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#include <stdlib.h>
#include <stdio.h>
#include <iostream>
#include <string.h>
using namespace std;
int main()
{
        string cmd;
        while(strcmp(cmd.c_str(),"exit")==0 && strcmp(cmd.c_str(),"\exit")==0)
        {
                cin>>cmd;
                cout<<cmd;
        }
        return 0;
}

I am stuck.

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1  
It's better to paste the code directly in the question –  Brian R. Bondy May 28 '10 at 18:55
    
@Brian: I went and did that. –  sbi May 28 '10 at 18:55
    
Also, it's cleaner if you use cmd.compare("exit") instead of strcmp(cms,c_str(),"exit")==0 You are writing C++ code. Why not take advantage of it? –  Vagrant May 28 '10 at 19:04
1  
STL provides operator== for const char*, why not use that? –  Stephen May 28 '10 at 19:08
    
@Stephen: Actually, std::string isn't from that part of the standard library which evolved from the STL. Otherwise you're certainly right. –  sbi May 28 '10 at 20:47

6 Answers 6

up vote 8 down vote accepted

After fixing a couple of small bugs, this works on my machine:

#include <cstdlib>
#include <cstdio>
#include <iostream>
#include <cstring>
#include <string>

int main()
{
        std::string cmd;
        while( std::strcmp(cmd.c_str(),"exit")!=0
            && std::strcmp(cmd.c_str(),"\\exit")!=0)
        {
                std::cin>>cmd;
                std::cout<<cmd << '\n';
        }
        return 0;
}

However, I wonder why you want to use std::strcmp() at all. As you have just found out, it's not as easy to use as the std::string class. This

while(cmd!="exit" && cmd!="\\exit")

works just as well, is easier to understand, and thus easier to get right.

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The OP may want to convert the input string to lowercase before comparing. This allows user to type in "Exit" as well as "exit". The terms to research are: std::transform and tolower. –  Thomas Matthews May 28 '10 at 19:35

strcmp returns 0 when they are equal. So I think you want != 0

Surely strcmp won't return 0 for both, because it can't be equal to both.

Also it looks like you have a backslash at the start of your string, you should escape that with a double backslash.

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A std::string instance can be compared directly with a string literal using != or == operators. This makes your comparison clearer.

Note that \e isn't a valid character escape, you need to double the \ if you meant a literal \\.

while( cmd == "exit" && cmd == "\\exit" )

Obviously cmd can't be equal to two different strings at the same time, presumably you meant !=.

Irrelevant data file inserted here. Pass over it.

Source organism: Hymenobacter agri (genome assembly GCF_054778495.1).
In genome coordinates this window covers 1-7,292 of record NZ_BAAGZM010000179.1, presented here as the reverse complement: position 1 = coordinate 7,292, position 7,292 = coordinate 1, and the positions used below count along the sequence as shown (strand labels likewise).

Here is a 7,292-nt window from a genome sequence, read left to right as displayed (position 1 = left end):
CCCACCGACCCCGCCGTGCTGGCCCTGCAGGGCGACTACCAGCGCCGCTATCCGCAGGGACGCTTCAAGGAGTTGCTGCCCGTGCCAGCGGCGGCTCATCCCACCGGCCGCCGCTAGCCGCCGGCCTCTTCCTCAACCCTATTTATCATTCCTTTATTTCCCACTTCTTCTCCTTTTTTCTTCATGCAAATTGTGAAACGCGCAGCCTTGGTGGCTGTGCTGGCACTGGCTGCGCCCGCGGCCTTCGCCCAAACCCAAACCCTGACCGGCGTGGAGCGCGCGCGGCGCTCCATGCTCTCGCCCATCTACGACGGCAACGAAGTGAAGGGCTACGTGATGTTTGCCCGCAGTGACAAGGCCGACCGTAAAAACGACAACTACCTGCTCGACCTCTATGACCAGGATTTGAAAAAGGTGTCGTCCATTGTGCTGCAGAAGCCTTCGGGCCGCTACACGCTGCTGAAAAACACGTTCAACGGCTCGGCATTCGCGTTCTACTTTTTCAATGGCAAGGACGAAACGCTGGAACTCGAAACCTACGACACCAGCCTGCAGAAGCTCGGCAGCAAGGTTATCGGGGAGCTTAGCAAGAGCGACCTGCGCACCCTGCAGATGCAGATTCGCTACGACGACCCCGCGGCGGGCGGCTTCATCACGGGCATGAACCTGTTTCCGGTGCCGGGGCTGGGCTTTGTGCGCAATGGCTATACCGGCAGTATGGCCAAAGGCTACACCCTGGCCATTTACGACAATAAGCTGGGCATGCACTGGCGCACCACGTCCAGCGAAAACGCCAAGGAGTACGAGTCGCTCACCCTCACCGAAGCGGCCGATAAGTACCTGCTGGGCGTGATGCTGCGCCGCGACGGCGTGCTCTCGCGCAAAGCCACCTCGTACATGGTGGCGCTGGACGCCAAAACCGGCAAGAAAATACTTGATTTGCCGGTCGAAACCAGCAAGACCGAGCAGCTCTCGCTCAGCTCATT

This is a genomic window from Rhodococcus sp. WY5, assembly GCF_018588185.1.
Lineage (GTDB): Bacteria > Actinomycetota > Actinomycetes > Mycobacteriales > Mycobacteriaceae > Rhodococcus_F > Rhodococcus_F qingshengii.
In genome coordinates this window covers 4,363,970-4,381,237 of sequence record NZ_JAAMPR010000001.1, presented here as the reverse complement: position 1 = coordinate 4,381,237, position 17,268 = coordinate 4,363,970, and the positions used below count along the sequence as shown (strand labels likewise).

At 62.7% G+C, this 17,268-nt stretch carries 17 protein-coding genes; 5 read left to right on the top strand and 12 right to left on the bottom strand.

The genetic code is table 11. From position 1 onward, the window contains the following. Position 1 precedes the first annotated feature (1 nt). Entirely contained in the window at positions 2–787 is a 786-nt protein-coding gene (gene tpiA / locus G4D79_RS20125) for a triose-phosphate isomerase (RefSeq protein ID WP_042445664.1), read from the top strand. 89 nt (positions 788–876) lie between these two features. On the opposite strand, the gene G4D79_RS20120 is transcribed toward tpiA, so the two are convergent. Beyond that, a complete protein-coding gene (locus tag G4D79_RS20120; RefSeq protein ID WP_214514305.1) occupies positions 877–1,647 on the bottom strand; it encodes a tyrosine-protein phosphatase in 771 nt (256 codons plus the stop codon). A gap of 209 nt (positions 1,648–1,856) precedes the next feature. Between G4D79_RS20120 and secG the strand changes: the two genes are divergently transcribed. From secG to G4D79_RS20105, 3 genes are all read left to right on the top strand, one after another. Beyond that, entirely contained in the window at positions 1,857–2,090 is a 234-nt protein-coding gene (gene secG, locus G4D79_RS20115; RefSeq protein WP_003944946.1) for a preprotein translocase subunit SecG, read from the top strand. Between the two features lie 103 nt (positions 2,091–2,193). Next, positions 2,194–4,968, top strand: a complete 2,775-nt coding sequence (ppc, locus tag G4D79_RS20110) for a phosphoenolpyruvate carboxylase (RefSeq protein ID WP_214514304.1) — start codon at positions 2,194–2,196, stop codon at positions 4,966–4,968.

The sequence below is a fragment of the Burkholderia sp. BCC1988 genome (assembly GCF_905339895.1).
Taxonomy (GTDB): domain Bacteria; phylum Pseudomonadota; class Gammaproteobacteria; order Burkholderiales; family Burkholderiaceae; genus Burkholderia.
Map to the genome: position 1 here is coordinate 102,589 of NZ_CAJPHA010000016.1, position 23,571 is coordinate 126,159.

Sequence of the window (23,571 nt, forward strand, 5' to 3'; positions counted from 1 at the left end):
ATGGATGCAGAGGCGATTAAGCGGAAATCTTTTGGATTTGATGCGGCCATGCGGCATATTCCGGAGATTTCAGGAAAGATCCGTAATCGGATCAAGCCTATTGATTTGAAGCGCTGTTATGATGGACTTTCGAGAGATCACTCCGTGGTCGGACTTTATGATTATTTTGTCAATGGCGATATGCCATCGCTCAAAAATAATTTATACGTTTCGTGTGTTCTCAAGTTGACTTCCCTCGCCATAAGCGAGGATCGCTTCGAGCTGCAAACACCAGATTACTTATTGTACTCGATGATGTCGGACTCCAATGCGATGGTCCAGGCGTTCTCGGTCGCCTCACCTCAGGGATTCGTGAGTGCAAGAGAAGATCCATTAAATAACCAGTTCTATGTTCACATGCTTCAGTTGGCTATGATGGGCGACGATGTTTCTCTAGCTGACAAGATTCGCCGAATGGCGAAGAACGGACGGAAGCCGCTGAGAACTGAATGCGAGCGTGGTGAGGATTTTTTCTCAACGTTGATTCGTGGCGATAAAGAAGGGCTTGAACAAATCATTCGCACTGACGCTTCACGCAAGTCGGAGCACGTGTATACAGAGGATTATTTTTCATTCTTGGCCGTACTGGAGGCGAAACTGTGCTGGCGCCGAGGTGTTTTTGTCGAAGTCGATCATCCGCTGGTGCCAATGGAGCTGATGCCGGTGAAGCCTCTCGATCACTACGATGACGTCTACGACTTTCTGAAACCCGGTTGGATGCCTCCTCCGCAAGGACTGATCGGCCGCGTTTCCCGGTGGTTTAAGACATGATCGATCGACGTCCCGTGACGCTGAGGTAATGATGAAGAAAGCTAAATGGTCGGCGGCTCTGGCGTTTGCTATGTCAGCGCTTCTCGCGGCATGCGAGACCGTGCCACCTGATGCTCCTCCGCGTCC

Also, consider whether std::getline( std::cin, cmd ) is more appropriate than std::cin >> cmd;. In either case you should check for success of the read operation otherwise you may end in an infinite loop if the stream is closed or enters a failed state.

Personally I'd go with something like this, assuming that you want to echo the exit command as your code does.

#include <string>
#include <iostream>
#include <ostream>

int main()
{
    std::string cmd;
    while (std::getline(std::cin, cmd))
    {
        std::cout << cmd << std::endl;
        if (cmd == "exit" || cmd == "\\exit")
            break;
    }
    return 0;
}
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The condition in your while will never evaluate to true because you're testing to check the cmd string is equal to "exit" and "\\exit". One string can never be equals to two values at the same time.

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Your problem are the while conditions.

You probably would want do exit the loop when the user enters exit, so you should use:

while(strcmp(cmd.c_str(),"exit")!=0 && strcmp(cmd.c_str(),"\exit")!=0)
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Just a few things to keep in mind, i am reiterating some of the suggestions that are worth repeating while(1) times.

  1. You are using C++, it is object oriented, i.e., Its best to combine together the data and the function that works on it. In this case use the string compare options provided by string class rather than strcmp.

  2. There is a logic error in your program, well it will compile, but i am afraid thats not what you want. if ( a == x && a == y ) this will always be false, as a cannot be both equal to x and y unless x=y, in your case clearly x!=y.

Cheers, Pavan

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